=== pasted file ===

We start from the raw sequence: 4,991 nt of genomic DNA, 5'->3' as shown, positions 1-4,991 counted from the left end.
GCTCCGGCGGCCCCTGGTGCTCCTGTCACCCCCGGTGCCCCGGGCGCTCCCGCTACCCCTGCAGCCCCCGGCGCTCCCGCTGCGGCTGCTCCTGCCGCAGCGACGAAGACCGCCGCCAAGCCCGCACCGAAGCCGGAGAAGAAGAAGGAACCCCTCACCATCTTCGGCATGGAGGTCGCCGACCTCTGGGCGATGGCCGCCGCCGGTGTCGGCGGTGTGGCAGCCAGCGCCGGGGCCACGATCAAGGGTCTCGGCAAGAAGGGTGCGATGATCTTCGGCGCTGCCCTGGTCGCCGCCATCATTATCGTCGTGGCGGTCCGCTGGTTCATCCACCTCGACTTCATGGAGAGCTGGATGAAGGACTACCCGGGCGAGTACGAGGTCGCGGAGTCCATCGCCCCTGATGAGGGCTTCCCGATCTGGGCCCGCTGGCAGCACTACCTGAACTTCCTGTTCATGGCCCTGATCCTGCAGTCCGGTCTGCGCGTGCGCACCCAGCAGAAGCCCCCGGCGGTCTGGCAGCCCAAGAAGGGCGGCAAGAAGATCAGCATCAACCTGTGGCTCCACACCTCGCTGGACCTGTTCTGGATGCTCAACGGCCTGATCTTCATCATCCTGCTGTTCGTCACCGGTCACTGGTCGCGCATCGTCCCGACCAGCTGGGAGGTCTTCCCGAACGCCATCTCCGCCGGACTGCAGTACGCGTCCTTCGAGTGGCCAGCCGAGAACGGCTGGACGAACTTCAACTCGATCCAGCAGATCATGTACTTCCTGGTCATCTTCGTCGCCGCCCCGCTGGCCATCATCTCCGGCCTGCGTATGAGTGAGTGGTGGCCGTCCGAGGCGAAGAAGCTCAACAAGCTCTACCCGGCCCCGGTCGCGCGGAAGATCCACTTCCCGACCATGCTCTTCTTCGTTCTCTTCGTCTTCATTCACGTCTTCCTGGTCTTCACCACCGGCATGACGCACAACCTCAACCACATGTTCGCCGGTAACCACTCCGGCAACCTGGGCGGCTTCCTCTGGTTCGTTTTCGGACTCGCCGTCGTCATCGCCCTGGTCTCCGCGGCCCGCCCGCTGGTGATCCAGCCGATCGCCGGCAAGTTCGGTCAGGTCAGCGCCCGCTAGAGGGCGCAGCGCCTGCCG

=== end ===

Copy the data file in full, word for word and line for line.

We start from the raw sequence: 4,991 nt of genomic DNA, 5'->3' as shown, positions 1-4,991 counted from the left end.
GCTCCGGCGGCCCCTGGTGCTCCTGTCACCCCCGGTGCCCCGGGCGCTCCCGCTACCCCTGCAGCCCCCGGCGCTCCCGCTGCGGCTGCTCCTGCCGCAGCGACGAAGACCGCCGCCAAGCCCGCACCGAAGCCGGAGAAGAAGAAGGAACCCCTCACCATCTTCGGCATGGAGGTCGCCGACCTCTGGGCGATGGCCGCCGCCGGTGTCGGCGGTGTGGCAGCCAGCGCCGGGGCCACGATCAAGGGTCTCGGCAAGAAGGGTGCGATGATCTTCGGCGCTGCCCTGGTCGCCGCCATCATTATCGTCGTGGCGGTCCGCTGGTTCATCCACCTCGACTTCATGGAGAGCTGGATGAAGGACTACCCGGGCGAGTACGAGGTCGCGGAGTCCATCGCCCCTGATGAGGGCTTCCCGATCTGGGCCCGCTGGCAGCACTACCTGAACTTCCTGTTCATGGCCCTGATCCTGCAGTCCGGTCTGCGCGTGCGCACCCAGCAGAAGCCCCCGGCGGTCTGGCAGCCCAAGAAGGGCGGCAAGAAGATCAGCATCAACCTGTGGCTCCACACCTCGCTGGACCTGTTCTGGATGCTCAACGGCCTGATCTTCATCATCCTGCTGTTCGTCACCGGTCACTGGTCGCGCATCGTCCCGACCAGCTGGGAGGTCTTCCCGAACGCCATCTCCGCCGGACTGCAGTACGCGTCCTTCGAGTGGCCAGCCGAGAACGGCTGGACGAACTTCAACTCGATCCAGCAGATCATGTACTTCCTGGTCATCTTCGTCGCCGCCCCGCTGGCCATCATCTCCGGCCTGCGTATGAGTGAGTGGTGGCCGTCCGAGGCGAAGAAGCTCAACAAGCTCTACCCGGCCCCGGTCGCGCGGAAGATCCACTTCCCGACCATGCTCTTCTTCGTTCTCTTCGTCTTCATTCACGTCTTCCTGGTCTTCACCACCGGCATGACGCACAACCTCAACCACATGTTCGCCGGTAACCACTCCGGCAACCTGGGCGGCTTCCTCTGGTTCGTTTTCGGACTCGCCGTCGTCATCGCCCTGGTCTCCGCGGCCCGCCCGCTGGTGATCCAGCCGATCGCCGGCAAGTTCGGTCAGGTCAGCGCCCGCTAGAGGGCGCAGCGCCTGCCG